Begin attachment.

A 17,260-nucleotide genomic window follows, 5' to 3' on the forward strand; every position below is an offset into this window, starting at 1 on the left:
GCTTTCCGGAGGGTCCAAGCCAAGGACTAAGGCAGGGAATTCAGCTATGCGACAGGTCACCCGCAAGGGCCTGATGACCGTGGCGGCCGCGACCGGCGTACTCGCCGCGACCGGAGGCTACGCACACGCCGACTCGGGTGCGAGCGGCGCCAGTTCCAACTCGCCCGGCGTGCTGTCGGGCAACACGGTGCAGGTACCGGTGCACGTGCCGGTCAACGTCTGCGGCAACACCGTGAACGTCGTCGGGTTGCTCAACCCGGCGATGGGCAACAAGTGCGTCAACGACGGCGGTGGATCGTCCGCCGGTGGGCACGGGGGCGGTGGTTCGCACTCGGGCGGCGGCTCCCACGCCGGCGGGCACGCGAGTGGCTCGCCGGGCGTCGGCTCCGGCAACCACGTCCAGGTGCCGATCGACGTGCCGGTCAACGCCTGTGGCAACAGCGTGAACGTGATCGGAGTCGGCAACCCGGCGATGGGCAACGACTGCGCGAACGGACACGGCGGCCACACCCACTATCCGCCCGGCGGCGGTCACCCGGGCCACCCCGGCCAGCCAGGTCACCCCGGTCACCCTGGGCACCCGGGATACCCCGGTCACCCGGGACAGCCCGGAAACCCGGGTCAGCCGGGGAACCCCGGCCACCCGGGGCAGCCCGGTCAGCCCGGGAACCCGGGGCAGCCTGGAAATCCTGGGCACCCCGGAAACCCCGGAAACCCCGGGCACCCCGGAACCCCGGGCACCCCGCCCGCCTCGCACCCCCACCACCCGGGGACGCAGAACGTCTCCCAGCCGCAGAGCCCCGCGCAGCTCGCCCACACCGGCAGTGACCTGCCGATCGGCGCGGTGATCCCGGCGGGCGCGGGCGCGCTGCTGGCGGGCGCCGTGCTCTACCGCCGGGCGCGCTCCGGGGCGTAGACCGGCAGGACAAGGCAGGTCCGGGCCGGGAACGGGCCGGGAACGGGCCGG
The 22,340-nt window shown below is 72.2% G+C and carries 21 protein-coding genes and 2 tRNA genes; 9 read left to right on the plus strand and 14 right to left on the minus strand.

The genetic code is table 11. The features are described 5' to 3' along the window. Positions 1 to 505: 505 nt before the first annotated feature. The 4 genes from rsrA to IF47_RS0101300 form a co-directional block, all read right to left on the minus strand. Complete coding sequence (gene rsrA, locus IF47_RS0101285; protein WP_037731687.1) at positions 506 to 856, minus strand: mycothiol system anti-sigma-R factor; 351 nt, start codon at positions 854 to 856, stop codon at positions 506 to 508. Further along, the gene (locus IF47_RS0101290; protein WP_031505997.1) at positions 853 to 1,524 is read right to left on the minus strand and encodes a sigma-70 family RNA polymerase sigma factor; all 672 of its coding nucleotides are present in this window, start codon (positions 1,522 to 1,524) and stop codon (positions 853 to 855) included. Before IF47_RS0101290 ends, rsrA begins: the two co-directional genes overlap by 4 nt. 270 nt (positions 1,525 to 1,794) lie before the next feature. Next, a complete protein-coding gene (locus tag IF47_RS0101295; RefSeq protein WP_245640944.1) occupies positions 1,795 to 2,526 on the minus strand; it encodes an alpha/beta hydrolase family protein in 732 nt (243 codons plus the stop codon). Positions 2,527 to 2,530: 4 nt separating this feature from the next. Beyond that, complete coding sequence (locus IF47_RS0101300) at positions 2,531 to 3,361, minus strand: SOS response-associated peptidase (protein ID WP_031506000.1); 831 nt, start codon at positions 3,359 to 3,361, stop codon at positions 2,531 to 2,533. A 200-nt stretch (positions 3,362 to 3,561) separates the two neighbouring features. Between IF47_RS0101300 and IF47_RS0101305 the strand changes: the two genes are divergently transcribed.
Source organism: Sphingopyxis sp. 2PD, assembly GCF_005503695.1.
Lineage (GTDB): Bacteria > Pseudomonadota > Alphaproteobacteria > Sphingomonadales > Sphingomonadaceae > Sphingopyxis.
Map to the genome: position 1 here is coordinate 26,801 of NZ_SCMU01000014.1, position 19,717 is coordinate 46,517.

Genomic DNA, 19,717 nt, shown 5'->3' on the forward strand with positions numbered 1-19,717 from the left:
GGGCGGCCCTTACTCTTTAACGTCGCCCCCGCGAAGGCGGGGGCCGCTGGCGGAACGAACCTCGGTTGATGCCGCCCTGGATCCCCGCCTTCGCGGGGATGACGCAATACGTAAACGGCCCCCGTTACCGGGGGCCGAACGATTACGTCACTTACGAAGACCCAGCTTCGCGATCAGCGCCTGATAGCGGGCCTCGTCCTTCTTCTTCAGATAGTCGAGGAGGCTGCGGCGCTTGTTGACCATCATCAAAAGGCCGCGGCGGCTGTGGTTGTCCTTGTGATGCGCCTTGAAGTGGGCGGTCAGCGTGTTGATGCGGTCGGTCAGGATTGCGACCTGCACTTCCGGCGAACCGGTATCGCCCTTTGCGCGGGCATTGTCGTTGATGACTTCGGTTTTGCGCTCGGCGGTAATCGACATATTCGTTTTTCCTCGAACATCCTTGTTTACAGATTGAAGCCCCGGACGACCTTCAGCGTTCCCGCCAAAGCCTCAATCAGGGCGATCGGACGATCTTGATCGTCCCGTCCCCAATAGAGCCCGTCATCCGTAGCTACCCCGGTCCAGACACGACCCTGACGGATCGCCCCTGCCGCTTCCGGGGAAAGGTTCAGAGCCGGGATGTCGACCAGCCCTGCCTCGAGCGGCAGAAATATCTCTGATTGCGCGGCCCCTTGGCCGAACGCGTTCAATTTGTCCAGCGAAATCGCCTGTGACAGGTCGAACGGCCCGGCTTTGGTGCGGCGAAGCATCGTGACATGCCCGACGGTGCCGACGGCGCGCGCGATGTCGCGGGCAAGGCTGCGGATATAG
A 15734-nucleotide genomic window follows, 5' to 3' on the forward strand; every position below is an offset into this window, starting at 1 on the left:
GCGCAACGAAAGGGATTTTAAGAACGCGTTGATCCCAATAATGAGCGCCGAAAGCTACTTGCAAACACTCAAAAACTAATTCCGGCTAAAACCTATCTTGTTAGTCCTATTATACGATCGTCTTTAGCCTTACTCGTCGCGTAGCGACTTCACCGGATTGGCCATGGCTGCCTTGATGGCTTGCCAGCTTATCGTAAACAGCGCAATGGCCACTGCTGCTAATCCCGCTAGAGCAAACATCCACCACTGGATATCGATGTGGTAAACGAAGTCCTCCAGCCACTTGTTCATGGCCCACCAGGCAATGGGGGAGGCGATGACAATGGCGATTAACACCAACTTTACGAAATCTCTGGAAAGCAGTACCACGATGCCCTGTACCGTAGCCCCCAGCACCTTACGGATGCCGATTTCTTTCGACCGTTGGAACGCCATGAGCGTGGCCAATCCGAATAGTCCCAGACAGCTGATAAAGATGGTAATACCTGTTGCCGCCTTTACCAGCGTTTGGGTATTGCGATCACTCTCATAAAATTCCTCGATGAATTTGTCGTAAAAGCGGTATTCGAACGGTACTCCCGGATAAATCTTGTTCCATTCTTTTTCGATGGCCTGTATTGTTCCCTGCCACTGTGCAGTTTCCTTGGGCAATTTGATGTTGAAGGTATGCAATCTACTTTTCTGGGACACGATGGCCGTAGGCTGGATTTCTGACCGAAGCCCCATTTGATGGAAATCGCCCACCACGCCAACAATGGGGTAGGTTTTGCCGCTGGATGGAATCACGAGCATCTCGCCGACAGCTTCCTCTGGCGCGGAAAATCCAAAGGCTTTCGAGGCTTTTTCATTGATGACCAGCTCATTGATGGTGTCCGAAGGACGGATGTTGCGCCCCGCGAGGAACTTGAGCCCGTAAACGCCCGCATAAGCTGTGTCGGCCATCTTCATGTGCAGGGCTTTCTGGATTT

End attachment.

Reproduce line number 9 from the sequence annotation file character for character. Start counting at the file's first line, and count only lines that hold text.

GGGCGGCCCTTACTCTTTAACGTCGCCCCCGCGAAGGCGGGGGCCGCTGGCGGAACGAACCTCGGTTGATGCCGCCCTGGATCCCCGCCTTCGCGGGGATGACGCAATACGTAAACGGCCCCCGTTACCGGGGGCCGAACGATTACGTCACTTACGAAGACCCAGCTTCGCGATCAGCGCCTGATAGCGGGCCTCGTCCTTCTTCTTCAGATAGTCGAGGAGGCTGCGGCGCTTGTTGACCATCATCAAAAGGCCGCGGCGGCTGTGGTTGTCCTTGTGATGCGCCTTGAAGTGGGCGGTCAGCGTGTTGATGCGGTCGGTCAGGATTGCGACCTGCACTTCCGGCGAACCGGTATCGCCCTTTGCGCGGGCATTGTCGTTGATGACTTCGGTTTTGCGCTCGGCGGTAATCGACATATTCGTTTTTCCTCGAACATCCTTGTTTACAGATTGAAGCCCCGGACGACCTTCAGCGTTCCCGCCAAAGCCTCAATCAGGGCGATCGGACGATCTTGATCGTCCCGTCCCCAATAGAGCCCGTCATCCGTAGCTACCCCGGTCCAGACACGACCCTGACGGATCGCCCCTGCCGCTTCCGGGGAAAGGTTCAGAGCCGGGATGTCGACCAGCCCTGCCTCGAGCGGCAGAAATATCTCTGATTGCGCGGCCCCTTGGCCGAACGCGTTCAATTTGTCCAGCGAAATCGCCTGTGACAGGTCGAACGGCCCGGCTTTGGTGCGGCGAAGCATCGTGACATGCCCGACGGTGCCGACGGCGCGCGCGATGTCGCGGGCAAGGCTGCGGATATAG